While there is plenty of empirical evidence which demonstrates how good people are at recognizing familiar faces, we are now starting to realize just how poor people are at unfamiliar face recognition.
National security officials, officers in the criminal justice system and retail staff frequently rely on face recognition to establish and authenticate the identity of an individual. At UK Border Control, officials work to ensure that only those passengers whose passport photo matches their face are allowed to enter the country. In the criminal justice system, police officers often utilise CCTV images as a means of identifying the perpetrator of a crime. In addition, cashiers in retail stores must examine face-photo ID cards in order to prohibit the illegal sale of age-restricted goods. Each of these occupations relies on the ability to detect correctly whether or not the face of an unfamiliar person matches a face photo on an ID card or an image still.
Our reliance on face recognition for identity verification may stem from the fact that in some instances we show a high level of expertise in this area. For example, we are able to recognise familiar faces across a large range of highly variable photos, apparently effortlessly. However, in a striking contrast, recent research has shown that we are surprisingly poor at recognising new instances of an unfamiliar person. This distinction has major implications for applied professions in which accurate unfamiliar face recognition is vital.
As stated above, our reliance on face recognition in applied domains may stem from the assumption that we have a degree of expertise with faces in general. It is likely that this assumption has arisen from our remarkable ability to recognise novel and highly variable instances of familiar people (i.e. family, friends, colleagues, celebrities). However, recent research has shown that this ability does not generalise to the identification of similar instances of unfamiliar people.
For example, Burton et al (2010) developed the Glasgow Face Matching Test (GFMT; see Figure 1 below), a psychometric test of unfamiliar face recognition ability, in which participants are required to decide whether a pair of face photos depicts two instances of the same person (taken seconds apart using different cameras) or two different people. This type of 1-1 matching task is the experimental analogue of the paired comparisons made by passport officers (face-passport photo) and cashiers (face-photo ID) on a daily basis. Despite the GFMT using high quality front-facing images and the insistence that accuracy be prioritised over speed, error rates of between 15% and 20% are common among samples of university student participants on this task.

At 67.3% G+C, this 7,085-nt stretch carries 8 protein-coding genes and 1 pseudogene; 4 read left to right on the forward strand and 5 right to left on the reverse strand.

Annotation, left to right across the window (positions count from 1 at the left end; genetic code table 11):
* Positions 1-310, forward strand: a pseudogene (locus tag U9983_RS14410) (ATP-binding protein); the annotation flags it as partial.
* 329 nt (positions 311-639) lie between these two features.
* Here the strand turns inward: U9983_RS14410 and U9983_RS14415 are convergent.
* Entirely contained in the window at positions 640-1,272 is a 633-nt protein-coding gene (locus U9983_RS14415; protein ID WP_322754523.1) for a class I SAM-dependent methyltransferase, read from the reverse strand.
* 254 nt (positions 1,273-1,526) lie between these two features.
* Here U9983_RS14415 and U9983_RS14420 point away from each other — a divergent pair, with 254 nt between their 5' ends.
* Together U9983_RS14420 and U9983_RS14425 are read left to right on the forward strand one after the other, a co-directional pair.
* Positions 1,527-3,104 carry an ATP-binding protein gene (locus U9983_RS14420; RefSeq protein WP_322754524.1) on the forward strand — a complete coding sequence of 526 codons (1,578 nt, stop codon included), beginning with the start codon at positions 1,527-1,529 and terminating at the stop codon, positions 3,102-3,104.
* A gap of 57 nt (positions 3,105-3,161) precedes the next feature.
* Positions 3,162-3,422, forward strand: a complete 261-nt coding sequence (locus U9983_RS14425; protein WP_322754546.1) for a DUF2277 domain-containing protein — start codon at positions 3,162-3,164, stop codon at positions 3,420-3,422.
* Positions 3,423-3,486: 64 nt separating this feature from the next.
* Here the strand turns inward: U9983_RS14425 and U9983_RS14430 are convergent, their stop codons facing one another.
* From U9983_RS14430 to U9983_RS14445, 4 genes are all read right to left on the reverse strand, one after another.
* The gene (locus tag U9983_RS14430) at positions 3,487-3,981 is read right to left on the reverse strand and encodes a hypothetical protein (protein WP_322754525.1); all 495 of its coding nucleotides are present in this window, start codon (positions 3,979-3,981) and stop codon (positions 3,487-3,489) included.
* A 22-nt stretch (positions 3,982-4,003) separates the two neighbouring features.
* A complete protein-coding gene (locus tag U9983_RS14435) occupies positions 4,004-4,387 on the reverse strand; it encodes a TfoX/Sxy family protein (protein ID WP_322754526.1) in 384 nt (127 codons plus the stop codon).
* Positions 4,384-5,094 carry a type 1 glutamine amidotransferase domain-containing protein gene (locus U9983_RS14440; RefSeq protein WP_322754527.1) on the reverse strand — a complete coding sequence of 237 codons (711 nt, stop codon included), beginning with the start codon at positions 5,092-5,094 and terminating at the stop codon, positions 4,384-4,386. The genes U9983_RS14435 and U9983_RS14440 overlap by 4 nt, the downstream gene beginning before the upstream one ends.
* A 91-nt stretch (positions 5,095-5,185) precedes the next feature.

In contrast to the 1-1 matching tested by the GFMT, Bruce et al (1999) had previously developed a task which modelled a police line-up scenario which involved a series of 1-10 matching arrays. As seen in Figure 3, participants were presented with a single high quality front-face image still of a ‘suspect’ (taken from high quality video footage), below which was presented an array of 10 face photos. Participants were required to decide whether or not there was a novel instance of the suspect in the array (i.e. was he present or absent in the line-up). Error rates on this task were reported as being at 30% despite the array photos being taken on the same day as the video footage, in the same pose and in optimal lighting conditions (note that when Henderson et al (2001) used typical - low quality - CCTV video images, error rates on a similar task rose to 75%). It should be noted that recent work has demonstrated that live face-to-face photo matching studies (Megreya & Burton, 2008; Davis & Valentine, 2009) report equally poor performance.
The findings from these studies establish a critical distinction between the ease with which we recognise familiar faces and the difficulties that we encounter when attempting to recognise a novel instance of an unfamiliar face, even when the viewing conditions are favourable. It cannot be overstated that performance levels on these tasks produce concerning levels of error. In daily life it only requires a single face recognition error by professionals to sell age restricted goods to a minor, to allow an undesirable individual through passport control or to convict an innocent suspect.
This text is an excerpt from a Robertson & Burton (2015) review article published in KEESING: The Journal of Documents and Identity.